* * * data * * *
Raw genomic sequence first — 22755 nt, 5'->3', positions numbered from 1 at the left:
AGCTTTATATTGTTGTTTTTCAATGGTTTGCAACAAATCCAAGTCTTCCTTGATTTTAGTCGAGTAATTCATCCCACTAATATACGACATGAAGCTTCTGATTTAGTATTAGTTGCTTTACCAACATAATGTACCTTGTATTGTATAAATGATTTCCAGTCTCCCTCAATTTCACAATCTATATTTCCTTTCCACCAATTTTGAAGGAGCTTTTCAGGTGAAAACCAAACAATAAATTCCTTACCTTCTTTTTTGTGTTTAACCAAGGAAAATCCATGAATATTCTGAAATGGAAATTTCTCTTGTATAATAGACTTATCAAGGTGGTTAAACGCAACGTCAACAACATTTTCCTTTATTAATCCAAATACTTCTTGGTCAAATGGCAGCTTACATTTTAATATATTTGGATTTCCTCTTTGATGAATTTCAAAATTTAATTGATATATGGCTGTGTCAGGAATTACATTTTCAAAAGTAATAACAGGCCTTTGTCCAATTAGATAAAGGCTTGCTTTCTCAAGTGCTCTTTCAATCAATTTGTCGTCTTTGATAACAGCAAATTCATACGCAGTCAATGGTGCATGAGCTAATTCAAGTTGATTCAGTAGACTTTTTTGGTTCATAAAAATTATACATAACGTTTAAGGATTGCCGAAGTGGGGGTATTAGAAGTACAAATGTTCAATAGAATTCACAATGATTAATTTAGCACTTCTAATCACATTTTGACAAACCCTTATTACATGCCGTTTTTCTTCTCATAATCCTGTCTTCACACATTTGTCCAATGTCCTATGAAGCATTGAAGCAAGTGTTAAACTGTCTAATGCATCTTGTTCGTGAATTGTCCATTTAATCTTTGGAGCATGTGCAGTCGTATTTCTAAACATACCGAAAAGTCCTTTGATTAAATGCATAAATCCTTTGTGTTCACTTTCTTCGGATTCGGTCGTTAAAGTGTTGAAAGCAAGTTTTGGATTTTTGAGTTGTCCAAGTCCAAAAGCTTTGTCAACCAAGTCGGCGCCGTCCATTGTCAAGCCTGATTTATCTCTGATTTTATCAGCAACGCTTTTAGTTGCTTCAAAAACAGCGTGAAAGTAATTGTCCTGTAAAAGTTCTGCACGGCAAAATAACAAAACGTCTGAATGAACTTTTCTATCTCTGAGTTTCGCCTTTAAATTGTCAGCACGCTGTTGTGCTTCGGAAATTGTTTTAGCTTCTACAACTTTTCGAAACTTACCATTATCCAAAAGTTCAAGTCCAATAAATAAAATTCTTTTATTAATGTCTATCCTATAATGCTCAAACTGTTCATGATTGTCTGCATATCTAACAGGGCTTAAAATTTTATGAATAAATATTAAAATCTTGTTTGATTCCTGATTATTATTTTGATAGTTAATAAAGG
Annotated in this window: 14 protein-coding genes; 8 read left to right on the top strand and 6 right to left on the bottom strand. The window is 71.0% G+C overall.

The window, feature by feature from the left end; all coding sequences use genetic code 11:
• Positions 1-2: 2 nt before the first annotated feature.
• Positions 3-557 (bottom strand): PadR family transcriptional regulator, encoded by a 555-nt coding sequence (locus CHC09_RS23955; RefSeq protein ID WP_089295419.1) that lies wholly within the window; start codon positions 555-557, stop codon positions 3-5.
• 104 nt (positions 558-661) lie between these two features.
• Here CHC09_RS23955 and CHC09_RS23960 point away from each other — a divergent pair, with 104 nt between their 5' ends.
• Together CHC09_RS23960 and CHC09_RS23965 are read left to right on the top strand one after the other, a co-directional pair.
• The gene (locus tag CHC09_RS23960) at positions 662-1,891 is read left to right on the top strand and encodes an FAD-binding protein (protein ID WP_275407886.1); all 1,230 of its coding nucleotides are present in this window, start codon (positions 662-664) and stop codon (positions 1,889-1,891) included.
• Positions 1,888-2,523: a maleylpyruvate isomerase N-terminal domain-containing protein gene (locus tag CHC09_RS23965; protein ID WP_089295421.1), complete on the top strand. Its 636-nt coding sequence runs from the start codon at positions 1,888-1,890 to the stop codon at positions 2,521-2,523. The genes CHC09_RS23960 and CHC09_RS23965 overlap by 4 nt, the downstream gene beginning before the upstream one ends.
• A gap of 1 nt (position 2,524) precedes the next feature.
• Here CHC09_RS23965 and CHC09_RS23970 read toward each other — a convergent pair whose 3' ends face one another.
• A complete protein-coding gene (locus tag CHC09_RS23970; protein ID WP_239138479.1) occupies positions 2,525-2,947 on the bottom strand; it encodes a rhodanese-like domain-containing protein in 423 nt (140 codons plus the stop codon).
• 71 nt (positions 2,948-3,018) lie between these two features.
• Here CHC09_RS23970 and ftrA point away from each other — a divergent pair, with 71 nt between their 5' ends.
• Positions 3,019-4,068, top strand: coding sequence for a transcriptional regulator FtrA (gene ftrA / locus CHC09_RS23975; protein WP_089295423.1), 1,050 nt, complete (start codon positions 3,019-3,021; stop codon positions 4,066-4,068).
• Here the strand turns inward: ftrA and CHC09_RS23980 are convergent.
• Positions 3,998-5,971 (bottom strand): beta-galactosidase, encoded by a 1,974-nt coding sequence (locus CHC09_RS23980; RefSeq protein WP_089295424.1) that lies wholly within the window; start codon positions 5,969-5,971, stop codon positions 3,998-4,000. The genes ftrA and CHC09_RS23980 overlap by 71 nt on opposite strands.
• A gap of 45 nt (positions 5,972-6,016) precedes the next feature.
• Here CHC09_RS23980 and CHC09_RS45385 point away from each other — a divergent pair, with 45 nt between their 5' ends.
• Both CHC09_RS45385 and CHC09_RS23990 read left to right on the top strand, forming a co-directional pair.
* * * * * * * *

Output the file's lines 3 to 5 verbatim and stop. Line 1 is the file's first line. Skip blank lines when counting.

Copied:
Annotated in this window: 14 protein-coding genes; 8 read left to right on the top strand and 6 right to left on the bottom strand. The window is 71.0% G+C overall.

The window, feature by feature from the left end; all coding sequences use genetic code 11:
• Positions 1-2: 2 nt before the first annotated feature.